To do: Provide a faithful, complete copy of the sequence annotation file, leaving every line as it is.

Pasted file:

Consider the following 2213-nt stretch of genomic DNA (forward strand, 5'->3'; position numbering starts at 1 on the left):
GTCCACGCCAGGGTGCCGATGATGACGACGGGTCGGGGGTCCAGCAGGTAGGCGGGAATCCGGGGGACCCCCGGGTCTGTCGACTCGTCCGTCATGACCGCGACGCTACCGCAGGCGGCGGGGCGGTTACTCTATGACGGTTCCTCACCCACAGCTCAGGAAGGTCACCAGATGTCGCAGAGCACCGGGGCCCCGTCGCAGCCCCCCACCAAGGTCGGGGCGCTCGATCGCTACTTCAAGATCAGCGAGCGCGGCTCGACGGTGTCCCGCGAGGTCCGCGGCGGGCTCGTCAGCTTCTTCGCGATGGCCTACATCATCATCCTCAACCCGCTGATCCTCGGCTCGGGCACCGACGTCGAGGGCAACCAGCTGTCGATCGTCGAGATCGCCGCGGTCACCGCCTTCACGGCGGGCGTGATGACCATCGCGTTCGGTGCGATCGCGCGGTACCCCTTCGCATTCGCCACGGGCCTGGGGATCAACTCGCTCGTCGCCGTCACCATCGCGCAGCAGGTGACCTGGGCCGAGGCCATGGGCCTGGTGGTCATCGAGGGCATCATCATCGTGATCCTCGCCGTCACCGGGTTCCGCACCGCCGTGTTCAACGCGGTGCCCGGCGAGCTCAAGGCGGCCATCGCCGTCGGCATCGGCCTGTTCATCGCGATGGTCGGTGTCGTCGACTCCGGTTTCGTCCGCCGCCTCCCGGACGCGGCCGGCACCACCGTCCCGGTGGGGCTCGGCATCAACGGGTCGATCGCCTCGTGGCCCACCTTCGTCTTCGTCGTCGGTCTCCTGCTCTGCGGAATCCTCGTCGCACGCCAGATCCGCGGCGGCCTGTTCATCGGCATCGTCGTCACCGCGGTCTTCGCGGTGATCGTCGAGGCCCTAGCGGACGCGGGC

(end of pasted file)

Consider the following 2213-nt stretch of genomic DNA (forward strand, 5'->3'; position numbering starts at 1 on the left):
GTCCACGCCAGGGTGCCGATGATGACGACGGGTCGGGGGTCCAGCAGGTAGGCGGGAATCCGGGGGACCCCCGGGTCTGTCGACTCGTCCGTCATGACCGCGACGCTACCGCAGGCGGCGGGGCGGTTACTCTATGACGGTTCCTCACCCACAGCTCAGGAAGGTCACCAGATGTCGCAGAGCACCGGGGCCCCGTCGCAGCCCCCCACCAAGGTCGGGGCGCTCGATCGCTACTTCAAGATCAGCGAGCGCGGCTCGACGGTGTCCCGCGAGGTCCGCGGCGGGCTCGTCAGCTTCTTCGCGATGGCCTACATCATCATCCTCAACCCGCTGATCCTCGGCTCGGGCACCGACGTCGAGGGCAACCAGCTGTCGATCGTCGAGATCGCCGCGGTCACCGCCTTCACGGCGGGCGTGATGACCATCGCGTTCGGTGCGATCGCGCGGTACCCCTTCGCATTCGCCACGGGCCTGGGGATCAACTCGCTCGTCGCCGTCACCATCGCGCAGCAGGTGACCTGGGCCGAGGCCATGGGCCTGGTGGTCATCGAGGGCATCATCATCGTGATCCTCGCCGTCACCGGGTTCCGCACCGCCGTGTTCAACGCGGTGCCCGGCGAGCTCAAGGCGGCCATCGCCGTCGGCATCGGCCTGTTCATCGCGATGGTCGGTGTCGTCGACTCCGGTTTCGTCCGCCGCCTCCCGGACGCGGCCGGCACCACCGTCCCGGTGGGGCTCGGCATCAACGGGTCGATCGCCTCGTGGCCCACCTTCGTCTTCGTCGTCGGTCTCCTGCTCTGCGGAATCCTCGTCGCACGCCAGATCCGCGGCGGCCTGTTCATCGGCATCGTCGTCACCGCGGTCTTCGCGGTGATCGTCGAGGCCCTAGCGGACGCGGGC